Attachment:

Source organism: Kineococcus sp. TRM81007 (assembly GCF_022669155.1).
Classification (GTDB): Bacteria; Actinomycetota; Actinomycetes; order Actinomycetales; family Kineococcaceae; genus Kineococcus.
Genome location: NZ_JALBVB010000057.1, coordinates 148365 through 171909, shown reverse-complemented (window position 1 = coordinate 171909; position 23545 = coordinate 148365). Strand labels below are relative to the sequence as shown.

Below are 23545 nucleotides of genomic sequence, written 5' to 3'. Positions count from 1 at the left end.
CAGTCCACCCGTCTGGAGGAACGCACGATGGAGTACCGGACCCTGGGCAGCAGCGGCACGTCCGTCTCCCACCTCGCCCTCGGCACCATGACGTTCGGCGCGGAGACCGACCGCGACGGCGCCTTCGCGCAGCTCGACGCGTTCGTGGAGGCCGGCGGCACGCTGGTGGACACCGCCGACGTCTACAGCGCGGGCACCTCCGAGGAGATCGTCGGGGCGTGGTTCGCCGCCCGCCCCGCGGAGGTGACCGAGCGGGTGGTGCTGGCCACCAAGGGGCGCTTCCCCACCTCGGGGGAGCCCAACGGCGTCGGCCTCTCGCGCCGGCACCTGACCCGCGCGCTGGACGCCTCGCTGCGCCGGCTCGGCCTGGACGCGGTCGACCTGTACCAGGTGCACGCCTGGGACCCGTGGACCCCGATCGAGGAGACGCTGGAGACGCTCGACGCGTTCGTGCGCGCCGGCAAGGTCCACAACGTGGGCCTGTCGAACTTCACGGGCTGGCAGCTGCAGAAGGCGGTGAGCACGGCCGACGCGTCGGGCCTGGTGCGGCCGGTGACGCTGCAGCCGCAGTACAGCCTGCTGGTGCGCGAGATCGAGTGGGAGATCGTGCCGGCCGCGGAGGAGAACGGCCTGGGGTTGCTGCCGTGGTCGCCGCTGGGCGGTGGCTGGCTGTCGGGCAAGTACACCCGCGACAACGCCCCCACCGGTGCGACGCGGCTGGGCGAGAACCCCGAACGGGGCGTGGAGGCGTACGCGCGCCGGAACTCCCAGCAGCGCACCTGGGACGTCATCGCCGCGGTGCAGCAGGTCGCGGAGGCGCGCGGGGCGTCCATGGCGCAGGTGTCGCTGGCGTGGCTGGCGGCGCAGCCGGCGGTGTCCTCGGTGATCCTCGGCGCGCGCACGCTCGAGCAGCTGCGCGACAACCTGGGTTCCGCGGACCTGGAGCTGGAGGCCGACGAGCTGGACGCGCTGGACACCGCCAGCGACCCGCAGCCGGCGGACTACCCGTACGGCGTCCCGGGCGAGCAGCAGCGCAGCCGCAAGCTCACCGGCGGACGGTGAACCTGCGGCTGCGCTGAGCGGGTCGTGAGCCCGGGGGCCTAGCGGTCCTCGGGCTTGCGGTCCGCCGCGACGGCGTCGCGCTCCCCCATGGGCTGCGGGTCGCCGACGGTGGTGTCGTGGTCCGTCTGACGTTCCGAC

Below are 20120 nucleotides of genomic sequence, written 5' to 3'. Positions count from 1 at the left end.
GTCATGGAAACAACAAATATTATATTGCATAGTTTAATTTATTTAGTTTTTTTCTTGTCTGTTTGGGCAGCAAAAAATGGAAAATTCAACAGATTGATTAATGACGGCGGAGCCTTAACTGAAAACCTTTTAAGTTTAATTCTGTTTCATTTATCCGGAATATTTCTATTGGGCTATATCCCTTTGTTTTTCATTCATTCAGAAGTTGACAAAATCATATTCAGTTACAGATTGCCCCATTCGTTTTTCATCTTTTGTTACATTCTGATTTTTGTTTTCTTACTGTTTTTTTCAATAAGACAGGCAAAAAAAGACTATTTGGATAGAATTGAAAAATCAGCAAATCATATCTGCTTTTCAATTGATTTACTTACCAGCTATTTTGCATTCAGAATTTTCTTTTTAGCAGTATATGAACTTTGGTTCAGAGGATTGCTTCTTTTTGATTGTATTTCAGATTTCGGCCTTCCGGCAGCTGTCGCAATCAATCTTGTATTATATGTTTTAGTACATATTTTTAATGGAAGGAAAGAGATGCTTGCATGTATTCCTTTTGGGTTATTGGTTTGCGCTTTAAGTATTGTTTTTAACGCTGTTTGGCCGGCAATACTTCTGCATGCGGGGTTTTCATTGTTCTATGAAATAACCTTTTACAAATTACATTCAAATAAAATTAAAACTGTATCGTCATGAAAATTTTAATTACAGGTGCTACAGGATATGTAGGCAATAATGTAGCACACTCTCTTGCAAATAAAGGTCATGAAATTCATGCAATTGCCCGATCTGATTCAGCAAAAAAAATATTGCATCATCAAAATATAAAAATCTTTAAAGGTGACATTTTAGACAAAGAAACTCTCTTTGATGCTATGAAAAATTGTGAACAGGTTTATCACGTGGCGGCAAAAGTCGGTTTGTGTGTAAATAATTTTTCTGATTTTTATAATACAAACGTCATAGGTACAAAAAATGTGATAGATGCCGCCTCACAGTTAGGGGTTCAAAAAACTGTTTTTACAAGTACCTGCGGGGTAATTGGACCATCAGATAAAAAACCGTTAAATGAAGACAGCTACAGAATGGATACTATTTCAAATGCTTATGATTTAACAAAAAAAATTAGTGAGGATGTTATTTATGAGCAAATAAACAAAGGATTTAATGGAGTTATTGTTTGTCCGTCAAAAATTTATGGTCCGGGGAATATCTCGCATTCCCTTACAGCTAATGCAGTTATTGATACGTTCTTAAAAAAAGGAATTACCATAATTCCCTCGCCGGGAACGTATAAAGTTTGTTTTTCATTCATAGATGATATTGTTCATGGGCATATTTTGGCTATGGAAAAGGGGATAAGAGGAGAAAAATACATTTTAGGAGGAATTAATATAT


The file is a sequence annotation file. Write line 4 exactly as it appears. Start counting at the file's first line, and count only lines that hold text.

Below are 23545 nucleotides of genomic sequence, written 5' to 3'. Positions count from 1 at the left end.